“The greatest problem in coming from an oppressed group is the power the oppressor has over your group. The second greatest problem is the power your group has over you.” – Shelby Steele“The man who works recognizes his own product in the world that has actually been transformed by his work. He recognizes himself in it, he sees his own human reality in it he discovers and reveals to others the objective reality of his humanity of the originally abstract and purely subjective idea he has of himself” – Alexandre Kojeve“Mystification does not only affect capitalist society but also affects the theory of capitalism. Marxist theory elevated to the rank of proletarian consciousness is a new form of consciousness: repressive consciousness. We will describe some of its characteristics, leaving aside the problem of determining whether or not all forms of consciousness throughout history are repressive.” – Jacques Cammette“To say with Marx that ‘the petit bourgeois cannot transcend the limits of his mind’ (others would have said the limits of his understanding) is to say that his thought has the same limits as his condition, that his condition in a sense doubly limits him, by the material limits which it sets to his practice and the limits it sets to his thought and therefore his practice, and which make him accept, and even love, these limits.” – Pierre Bourdieu“Not only do the objective conditions change in the act of reproduction, e.g. the village becomes a town, the wilderness a cleared field etc., but the producers change, too, in that they bring out new qualities in themselves, develop themselves in production, transform themselves, develop new powers and ideas, new modes of intercourse, new needs and new language”- Karl Marx
We start with five quotes from five very different men with very different politics, although I am sympathetic to all these men but the first. Still, a truth is a truth no matter its source. The human exists as an individual, in tension with both their social worlds and the changes of their environments, yet the limits of that perspective can be easily to fall into, easy to love as if the limit becomes the identity. Thinks of a tale of monkeys, three monkeys are in a cage, one monkey climbs to grab the banana above him, and another monkey beats him. The third monkey beats the climbing monkey as well. We take the first monkey who started the beating out, and put in a new monkey, and climbing monkey beats the new monkey who did the same thing.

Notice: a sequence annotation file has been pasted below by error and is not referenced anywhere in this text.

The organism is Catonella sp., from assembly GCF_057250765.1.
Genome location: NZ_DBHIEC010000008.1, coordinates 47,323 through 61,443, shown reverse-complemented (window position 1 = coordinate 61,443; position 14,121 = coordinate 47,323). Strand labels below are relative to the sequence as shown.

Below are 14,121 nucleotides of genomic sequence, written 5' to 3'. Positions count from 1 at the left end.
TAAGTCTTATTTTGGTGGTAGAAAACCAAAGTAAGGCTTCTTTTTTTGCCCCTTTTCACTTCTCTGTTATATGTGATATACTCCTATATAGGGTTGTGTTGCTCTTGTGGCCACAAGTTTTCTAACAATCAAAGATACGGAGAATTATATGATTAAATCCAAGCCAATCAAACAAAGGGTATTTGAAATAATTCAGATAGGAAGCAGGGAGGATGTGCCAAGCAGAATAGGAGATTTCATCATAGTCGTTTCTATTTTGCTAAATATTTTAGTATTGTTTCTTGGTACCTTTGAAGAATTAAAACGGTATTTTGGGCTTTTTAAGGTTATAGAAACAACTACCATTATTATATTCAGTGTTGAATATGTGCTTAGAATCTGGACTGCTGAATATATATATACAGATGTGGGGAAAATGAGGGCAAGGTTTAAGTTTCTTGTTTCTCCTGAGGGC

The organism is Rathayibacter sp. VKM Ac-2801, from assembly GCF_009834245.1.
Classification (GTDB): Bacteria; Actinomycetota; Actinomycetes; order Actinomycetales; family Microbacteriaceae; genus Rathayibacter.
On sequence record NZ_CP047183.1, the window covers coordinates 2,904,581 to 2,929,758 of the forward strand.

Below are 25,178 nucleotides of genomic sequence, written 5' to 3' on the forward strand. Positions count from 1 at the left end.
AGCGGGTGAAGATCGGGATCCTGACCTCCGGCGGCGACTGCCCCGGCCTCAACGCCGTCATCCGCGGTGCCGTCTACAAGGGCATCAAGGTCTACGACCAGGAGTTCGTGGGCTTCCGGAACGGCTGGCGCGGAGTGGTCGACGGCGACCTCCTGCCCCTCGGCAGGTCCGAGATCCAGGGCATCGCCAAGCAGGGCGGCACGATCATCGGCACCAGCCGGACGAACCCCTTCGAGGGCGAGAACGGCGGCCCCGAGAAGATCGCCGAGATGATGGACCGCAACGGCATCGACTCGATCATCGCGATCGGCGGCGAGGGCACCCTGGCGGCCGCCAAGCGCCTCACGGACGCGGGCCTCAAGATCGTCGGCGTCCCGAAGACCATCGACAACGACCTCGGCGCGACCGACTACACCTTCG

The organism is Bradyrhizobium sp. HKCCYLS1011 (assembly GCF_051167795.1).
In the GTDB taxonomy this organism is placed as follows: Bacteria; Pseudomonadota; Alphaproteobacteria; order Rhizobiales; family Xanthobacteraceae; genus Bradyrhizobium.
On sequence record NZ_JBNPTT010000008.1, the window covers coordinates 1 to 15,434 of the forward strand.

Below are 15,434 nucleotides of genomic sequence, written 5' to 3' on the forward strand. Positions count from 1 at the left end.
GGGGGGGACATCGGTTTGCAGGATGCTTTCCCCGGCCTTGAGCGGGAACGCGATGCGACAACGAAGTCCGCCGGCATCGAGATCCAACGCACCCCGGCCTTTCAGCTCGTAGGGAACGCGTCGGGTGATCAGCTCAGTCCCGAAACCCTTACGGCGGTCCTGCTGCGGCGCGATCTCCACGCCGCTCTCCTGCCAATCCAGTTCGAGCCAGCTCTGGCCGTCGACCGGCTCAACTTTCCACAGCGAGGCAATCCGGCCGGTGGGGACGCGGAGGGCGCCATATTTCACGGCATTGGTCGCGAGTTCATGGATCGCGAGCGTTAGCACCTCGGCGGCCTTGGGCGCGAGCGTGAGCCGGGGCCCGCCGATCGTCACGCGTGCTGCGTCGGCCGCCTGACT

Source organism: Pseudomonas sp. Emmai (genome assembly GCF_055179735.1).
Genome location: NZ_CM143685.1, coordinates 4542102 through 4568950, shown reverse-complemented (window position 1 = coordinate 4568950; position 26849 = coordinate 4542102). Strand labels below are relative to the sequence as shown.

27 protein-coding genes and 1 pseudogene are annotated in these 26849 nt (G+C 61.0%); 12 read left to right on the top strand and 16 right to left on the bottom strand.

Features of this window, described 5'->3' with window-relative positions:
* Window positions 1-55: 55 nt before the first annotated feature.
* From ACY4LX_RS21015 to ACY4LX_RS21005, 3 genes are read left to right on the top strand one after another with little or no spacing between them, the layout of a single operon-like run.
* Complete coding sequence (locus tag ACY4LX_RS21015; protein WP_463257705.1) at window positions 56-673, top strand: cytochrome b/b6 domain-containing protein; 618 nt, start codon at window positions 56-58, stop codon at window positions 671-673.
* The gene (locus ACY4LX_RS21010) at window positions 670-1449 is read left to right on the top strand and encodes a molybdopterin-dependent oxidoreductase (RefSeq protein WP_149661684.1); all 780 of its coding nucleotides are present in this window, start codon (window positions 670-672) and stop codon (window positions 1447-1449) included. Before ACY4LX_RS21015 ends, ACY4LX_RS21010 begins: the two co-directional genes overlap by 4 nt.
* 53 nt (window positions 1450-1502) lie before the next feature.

This is an illustration of both the production of social tension and the way these reinforce. Between the monkeys there is not yet class society, but eventually if the scarcity of the bananas becomes frustrating it may become so. The issue becomes what forces drive the beating, and if the monkey who knows why he beat the first climbing monkey leaves, only he knows how the social inertia starts.
Society is a feedback loop such as this. The oppressed can become the oppressor from sheer inertia–and from feeling besieged whether real or imagined. Eventually this banana beating can become abstracted and ritualized, decontextualized, and maintained as a means of production of the social relationships between the engaged monkeys. So goes society: the enemy of an oppressed person IS the oppressor first. But then is also the oppressed which will justify all sorts of twists and turns sometimes to continue elements of the oppression itself because it has been writ into their identity. Yet, we know from both Hegel and Marx that it is the precise moment when they have nothing to lose but their identity that they can break free and overcome both.